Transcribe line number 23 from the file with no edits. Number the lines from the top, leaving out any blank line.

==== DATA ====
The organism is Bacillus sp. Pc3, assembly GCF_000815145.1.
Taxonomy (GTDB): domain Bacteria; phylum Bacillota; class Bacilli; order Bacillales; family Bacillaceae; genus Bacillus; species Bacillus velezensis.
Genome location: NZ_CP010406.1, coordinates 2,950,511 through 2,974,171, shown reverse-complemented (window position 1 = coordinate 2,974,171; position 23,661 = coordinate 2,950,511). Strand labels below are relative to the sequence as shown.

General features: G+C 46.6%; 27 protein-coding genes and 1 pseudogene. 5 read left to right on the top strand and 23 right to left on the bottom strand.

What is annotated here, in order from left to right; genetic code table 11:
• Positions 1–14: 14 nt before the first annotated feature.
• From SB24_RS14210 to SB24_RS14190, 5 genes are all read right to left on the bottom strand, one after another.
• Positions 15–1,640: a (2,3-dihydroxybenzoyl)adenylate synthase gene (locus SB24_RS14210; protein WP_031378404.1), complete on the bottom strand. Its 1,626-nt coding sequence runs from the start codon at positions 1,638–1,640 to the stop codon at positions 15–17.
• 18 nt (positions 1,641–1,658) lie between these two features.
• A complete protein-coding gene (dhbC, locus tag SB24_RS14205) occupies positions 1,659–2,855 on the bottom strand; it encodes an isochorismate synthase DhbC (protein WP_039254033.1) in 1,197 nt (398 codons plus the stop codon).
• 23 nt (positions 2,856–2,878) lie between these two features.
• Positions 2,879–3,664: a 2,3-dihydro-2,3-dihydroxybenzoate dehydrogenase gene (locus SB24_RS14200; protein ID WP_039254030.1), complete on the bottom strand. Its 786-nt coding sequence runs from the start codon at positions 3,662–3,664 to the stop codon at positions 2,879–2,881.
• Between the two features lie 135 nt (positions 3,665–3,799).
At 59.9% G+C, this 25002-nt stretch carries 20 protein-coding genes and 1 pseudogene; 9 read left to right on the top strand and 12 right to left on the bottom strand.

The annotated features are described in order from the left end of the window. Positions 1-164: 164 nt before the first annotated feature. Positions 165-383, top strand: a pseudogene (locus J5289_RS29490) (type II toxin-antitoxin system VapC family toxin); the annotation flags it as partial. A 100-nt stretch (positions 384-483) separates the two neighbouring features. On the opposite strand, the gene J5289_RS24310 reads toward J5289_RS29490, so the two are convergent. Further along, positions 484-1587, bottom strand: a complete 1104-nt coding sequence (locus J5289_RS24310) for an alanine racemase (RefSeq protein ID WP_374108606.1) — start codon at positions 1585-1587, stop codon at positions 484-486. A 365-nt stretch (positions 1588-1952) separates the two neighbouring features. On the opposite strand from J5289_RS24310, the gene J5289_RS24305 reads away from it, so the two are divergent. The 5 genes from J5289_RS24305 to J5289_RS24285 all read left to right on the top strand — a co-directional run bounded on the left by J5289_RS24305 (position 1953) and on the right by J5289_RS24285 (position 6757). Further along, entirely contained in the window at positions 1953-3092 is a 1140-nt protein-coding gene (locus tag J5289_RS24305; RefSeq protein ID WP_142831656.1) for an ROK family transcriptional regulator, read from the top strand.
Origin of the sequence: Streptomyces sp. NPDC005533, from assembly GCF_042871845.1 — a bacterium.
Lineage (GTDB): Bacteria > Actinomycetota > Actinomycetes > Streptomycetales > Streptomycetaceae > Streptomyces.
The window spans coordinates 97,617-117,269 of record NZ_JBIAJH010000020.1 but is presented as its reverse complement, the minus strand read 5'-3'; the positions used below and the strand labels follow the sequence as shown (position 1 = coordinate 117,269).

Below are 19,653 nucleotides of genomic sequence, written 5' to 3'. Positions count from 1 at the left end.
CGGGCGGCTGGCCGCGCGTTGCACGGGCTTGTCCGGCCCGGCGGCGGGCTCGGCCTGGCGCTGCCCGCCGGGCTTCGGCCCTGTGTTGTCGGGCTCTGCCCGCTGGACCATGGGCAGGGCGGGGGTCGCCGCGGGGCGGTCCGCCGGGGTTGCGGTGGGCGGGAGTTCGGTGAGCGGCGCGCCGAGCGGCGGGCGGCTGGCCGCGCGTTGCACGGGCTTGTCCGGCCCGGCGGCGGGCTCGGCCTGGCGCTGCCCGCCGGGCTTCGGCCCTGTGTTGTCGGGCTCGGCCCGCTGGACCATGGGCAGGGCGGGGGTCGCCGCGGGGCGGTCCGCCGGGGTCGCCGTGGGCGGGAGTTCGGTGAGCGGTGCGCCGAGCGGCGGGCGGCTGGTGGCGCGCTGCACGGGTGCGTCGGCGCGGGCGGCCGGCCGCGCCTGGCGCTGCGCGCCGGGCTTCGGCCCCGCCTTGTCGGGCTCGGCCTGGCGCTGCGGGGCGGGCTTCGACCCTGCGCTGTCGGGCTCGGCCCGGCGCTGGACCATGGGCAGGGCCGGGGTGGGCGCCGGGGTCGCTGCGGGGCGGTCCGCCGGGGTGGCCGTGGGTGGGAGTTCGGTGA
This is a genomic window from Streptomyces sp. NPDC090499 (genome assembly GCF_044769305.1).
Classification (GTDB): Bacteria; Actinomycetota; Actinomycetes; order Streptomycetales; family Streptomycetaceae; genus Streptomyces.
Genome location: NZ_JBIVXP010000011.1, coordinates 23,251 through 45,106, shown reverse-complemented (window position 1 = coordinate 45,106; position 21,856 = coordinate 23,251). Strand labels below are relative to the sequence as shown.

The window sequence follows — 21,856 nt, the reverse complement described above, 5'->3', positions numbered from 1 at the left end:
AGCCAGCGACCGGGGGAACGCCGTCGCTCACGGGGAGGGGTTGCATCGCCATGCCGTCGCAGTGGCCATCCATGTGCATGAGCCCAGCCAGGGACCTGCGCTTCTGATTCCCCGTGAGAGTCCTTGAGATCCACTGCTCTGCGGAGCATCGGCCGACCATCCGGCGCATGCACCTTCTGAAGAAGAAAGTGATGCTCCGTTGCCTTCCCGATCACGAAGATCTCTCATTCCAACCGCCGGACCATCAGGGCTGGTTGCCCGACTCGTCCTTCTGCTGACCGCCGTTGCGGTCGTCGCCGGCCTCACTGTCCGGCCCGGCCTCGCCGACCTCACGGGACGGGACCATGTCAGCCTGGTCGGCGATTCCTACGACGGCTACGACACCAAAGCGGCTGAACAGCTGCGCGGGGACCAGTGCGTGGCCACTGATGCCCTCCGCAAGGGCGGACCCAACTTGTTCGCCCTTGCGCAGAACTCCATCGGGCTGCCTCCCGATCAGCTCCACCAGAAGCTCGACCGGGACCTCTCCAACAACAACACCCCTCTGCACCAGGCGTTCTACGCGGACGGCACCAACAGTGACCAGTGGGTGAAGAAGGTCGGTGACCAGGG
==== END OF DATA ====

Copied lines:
Genome location: NZ_JBIVXP010000011.1, coordinates 23,251 through 45,106, shown reverse-complemented (window position 1 = coordinate 45,106; position 21,856 = coordinate 23,251). Strand labels below are relative to the sequence as shown.